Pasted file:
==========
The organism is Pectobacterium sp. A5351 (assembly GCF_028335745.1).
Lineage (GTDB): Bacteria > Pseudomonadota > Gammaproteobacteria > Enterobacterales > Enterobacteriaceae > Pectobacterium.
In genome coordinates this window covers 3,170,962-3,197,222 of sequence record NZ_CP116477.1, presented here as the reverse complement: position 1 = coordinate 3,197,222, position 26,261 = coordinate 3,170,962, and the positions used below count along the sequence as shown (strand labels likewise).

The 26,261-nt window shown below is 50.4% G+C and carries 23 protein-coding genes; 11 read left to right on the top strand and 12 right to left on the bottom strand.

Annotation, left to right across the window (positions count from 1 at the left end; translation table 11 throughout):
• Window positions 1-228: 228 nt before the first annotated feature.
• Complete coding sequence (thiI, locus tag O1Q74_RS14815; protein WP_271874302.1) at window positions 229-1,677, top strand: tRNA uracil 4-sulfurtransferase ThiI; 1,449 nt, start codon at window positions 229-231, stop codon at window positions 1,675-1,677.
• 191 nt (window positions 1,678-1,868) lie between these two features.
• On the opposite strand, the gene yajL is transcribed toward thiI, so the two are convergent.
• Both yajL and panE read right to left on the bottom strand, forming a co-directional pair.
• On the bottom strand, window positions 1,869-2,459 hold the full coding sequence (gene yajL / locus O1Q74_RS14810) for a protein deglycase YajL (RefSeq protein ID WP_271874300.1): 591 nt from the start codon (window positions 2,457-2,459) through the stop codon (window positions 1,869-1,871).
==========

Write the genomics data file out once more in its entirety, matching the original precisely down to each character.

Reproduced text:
The organism is Pectobacterium sp. A5351 (assembly GCF_028335745.1).
Lineage (GTDB): Bacteria > Pseudomonadota > Gammaproteobacteria > Enterobacterales > Enterobacteriaceae > Pectobacterium.
In genome coordinates this window covers 3,170,962-3,197,222 of sequence record NZ_CP116477.1, presented here as the reverse complement: position 1 = coordinate 3,197,222, position 26,261 = coordinate 3,170,962, and the positions used below count along the sequence as shown (strand labels likewise).

The 26,261-nt window shown below is 50.4% G+C and carries 23 protein-coding genes; 11 read left to right on the top strand and 12 right to left on the bottom strand.

Annotation, left to right across the window (positions count from 1 at the left end; translation table 11 throughout):
• Window positions 1-228: 228 nt before the first annotated feature.
• Complete coding sequence (thiI, locus tag O1Q74_RS14815; protein WP_271874302.1) at window positions 229-1,677, top strand: tRNA uracil 4-sulfurtransferase ThiI; 1,449 nt, start codon at window positions 229-231, stop codon at window positions 1,675-1,677.
• 191 nt (window positions 1,678-1,868) lie between these two features.
• On the opposite strand, the gene yajL is transcribed toward thiI, so the two are convergent.
• Both yajL and panE read right to left on the bottom strand, forming a co-directional pair.
• On the bottom strand, window positions 1,869-2,459 hold the full coding sequence (gene yajL / locus O1Q74_RS14810) for a protein deglycase YajL (RefSeq protein ID WP_271874300.1): 591 nt from the start codon (window positions 2,457-2,459) through the stop codon (window positions 1,869-1,871).